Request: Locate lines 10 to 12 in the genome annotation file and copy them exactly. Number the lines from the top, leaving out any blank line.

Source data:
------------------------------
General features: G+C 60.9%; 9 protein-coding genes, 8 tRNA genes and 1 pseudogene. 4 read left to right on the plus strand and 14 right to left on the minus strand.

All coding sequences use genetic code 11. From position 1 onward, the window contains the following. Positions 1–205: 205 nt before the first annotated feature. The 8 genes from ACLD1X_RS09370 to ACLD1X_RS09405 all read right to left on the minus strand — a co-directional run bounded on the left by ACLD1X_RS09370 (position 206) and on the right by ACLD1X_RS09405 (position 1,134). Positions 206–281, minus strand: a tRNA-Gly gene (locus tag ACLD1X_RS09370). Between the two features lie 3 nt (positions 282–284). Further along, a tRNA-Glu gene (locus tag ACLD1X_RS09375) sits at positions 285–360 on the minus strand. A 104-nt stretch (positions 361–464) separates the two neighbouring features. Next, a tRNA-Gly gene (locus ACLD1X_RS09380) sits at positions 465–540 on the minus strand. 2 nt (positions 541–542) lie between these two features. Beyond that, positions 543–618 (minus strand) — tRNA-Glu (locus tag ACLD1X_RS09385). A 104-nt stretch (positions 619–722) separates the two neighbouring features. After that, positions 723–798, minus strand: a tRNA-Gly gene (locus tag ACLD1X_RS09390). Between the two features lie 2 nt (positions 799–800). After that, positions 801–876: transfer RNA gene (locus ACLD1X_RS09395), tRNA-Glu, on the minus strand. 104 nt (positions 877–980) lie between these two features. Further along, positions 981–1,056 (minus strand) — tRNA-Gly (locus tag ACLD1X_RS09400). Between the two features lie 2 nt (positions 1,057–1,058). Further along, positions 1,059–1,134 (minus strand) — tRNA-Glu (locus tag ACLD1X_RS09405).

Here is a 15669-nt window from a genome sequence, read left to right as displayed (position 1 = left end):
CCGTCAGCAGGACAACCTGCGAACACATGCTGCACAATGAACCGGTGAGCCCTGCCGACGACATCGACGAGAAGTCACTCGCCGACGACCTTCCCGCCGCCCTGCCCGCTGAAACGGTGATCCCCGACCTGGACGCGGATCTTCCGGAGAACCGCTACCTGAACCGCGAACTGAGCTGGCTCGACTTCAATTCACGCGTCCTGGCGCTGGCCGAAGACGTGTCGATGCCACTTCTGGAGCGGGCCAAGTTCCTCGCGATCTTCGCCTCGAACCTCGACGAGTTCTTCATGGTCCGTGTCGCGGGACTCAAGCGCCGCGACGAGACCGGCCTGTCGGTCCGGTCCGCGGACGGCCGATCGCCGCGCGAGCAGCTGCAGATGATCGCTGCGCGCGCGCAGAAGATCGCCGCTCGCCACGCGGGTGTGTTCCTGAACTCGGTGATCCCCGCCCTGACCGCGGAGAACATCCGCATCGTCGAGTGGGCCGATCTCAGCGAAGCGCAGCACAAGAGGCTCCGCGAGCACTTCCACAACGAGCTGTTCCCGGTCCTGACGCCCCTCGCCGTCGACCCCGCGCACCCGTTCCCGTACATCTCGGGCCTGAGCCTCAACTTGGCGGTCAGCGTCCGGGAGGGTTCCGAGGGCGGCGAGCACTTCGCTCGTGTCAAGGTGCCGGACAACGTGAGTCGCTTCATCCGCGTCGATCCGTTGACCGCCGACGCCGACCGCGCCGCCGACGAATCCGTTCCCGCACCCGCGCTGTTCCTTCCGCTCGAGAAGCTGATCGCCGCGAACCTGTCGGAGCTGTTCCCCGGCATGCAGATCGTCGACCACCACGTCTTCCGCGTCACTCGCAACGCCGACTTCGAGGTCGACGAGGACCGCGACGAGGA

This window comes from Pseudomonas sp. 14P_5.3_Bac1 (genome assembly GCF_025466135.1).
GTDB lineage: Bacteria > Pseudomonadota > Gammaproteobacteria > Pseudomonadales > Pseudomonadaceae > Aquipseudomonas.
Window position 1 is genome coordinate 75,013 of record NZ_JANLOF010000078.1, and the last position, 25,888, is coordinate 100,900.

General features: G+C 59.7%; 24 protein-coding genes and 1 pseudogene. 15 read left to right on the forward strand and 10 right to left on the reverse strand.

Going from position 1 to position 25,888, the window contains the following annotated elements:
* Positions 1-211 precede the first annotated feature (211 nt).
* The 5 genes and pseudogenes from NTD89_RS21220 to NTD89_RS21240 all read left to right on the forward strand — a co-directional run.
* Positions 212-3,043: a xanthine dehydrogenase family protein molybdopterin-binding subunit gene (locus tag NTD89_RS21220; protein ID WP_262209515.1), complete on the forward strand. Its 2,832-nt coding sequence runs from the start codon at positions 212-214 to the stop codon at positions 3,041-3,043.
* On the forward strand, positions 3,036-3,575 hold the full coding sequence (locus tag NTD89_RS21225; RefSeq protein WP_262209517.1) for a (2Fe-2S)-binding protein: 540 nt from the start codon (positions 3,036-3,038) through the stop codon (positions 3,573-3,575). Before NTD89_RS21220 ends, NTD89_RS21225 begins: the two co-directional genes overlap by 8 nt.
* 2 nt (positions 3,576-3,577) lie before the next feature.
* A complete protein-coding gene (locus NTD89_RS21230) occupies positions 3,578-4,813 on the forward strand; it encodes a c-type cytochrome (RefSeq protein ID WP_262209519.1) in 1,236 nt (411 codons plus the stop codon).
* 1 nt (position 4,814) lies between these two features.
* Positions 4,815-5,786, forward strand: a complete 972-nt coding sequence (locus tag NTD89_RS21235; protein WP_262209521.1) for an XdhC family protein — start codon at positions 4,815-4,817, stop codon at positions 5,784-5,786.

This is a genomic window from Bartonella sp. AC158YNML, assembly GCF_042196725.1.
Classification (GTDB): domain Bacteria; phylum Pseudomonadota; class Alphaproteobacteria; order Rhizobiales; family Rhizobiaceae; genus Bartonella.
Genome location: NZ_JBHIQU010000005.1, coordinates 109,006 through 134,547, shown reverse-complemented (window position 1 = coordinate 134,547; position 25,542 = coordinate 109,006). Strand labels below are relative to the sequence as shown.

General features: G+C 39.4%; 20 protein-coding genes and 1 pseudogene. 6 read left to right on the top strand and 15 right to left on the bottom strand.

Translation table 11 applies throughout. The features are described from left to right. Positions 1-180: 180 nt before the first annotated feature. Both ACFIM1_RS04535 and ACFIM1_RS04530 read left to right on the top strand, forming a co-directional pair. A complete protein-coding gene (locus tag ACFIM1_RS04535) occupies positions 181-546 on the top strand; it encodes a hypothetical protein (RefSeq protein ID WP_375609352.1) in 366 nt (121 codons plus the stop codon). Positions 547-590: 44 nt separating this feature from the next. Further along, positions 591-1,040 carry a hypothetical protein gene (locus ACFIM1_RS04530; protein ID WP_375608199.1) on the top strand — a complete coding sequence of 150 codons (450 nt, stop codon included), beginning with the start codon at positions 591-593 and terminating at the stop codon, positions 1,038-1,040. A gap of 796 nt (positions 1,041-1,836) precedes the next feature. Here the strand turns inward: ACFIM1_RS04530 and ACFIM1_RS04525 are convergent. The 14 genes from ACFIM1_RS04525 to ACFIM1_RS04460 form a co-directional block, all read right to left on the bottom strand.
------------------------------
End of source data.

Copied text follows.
* Positions 1-211 precede the first annotated feature (211 nt).
* The 5 genes and pseudogenes from NTD89_RS21220 to NTD89_RS21240 all read left to right on the forward strand — a co-directional run.
* Positions 212-3,043: a xanthine dehydrogenase family protein molybdopterin-binding subunit gene (locus tag NTD89_RS21220; protein ID WP_262209515.1), complete on the forward strand. Its 2,832-nt coding sequence runs from the start codon at positions 212-214 to the stop codon at positions 3,041-3,043.